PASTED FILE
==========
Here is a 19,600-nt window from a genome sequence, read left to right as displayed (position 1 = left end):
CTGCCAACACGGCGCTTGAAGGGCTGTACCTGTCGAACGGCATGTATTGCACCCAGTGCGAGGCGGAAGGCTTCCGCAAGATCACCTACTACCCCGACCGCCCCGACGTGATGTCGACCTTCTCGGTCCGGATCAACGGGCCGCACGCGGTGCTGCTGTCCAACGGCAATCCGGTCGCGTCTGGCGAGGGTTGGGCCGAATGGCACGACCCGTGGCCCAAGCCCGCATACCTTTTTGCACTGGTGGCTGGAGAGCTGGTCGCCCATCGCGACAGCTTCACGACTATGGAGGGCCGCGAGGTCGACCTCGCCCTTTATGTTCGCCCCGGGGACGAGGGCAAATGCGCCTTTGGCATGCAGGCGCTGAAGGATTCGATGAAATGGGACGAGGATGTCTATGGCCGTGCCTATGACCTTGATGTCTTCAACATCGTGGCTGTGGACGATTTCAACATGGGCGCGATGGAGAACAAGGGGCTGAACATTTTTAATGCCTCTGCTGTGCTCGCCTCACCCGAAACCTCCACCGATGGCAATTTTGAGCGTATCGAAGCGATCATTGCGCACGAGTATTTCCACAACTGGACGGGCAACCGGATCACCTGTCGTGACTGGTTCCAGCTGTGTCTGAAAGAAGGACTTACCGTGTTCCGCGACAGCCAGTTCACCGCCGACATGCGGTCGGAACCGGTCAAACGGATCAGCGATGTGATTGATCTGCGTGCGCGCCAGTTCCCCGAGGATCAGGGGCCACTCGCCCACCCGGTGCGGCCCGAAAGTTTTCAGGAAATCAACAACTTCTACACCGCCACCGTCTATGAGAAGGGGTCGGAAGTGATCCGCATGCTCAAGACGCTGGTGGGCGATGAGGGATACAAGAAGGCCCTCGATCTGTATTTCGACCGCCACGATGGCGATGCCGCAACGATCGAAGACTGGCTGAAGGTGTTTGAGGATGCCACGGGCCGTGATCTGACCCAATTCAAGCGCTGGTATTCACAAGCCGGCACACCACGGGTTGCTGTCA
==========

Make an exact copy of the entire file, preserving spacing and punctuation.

Here is a 19,600-nt window from a genome sequence, read left to right as displayed (position 1 = left end):
CTGCCAACACGGCGCTTGAAGGGCTGTACCTGTCGAACGGCATGTATTGCACCCAGTGCGAGGCGGAAGGCTTCCGCAAGATCACCTACTACCCCGACCGCCCCGACGTGATGTCGACCTTCTCGGTCCGGATCAACGGGCCGCACGCGGTGCTGCTGTCCAACGGCAATCCGGTCGCGTCTGGCGAGGGTTGGGCCGAATGGCACGACCCGTGGCCCAAGCCCGCATACCTTTTTGCACTGGTGGCTGGAGAGCTGGTCGCCCATCGCGACAGCTTCACGACTATGGAGGGCCGCGAGGTCGACCTCGCCCTTTATGTTCGCCCCGGGGACGAGGGCAAATGCGCCTTTGGCATGCAGGCGCTGAAGGATTCGATGAAATGGGACGAGGATGTCTATGGCCGTGCCTATGACCTTGATGTCTTCAACATCGTGGCTGTGGACGATTTCAACATGGGCGCGATGGAGAACAAGGGGCTGAACATTTTTAATGCCTCTGCTGTGCTCGCCTCACCCGAAACCTCCACCGATGGCAATTTTGAGCGTATCGAAGCGATCATTGCGCACGAGTATTTCCACAACTGGACGGGCAACCGGATCACCTGTCGTGACTGGTTCCAGCTGTGTCTGAAAGAAGGACTTACCGTGTTCCGCGACAGCCAGTTCACCGCCGACATGCGGTCGGAACCGGTCAAACGGATCAGCGATGTGATTGATCTGCGTGCGCGCCAGTTCCCCGAGGATCAGGGGCCACTCGCCCACCCGGTGCGGCCCGAAAGTTTTCAGGAAATCAACAACTTCTACACCGCCACCGTCTATGAGAAGGGGTCGGAAGTGATCCGCATGCTCAAGACGCTGGTGGGCGATGAGGGATACAAGAAGGCCCTCGATCTGTATTTCGACCGCCACGATGGCGATGCCGCAACGATCGAAGACTGGCTGAAGGTGTTTGAGGATGCCACGGGCCGTGATCTGACCCAATTCAAGCGCTGGTATTCACAAGCCGGCACACCACGGGTTGCTGTCA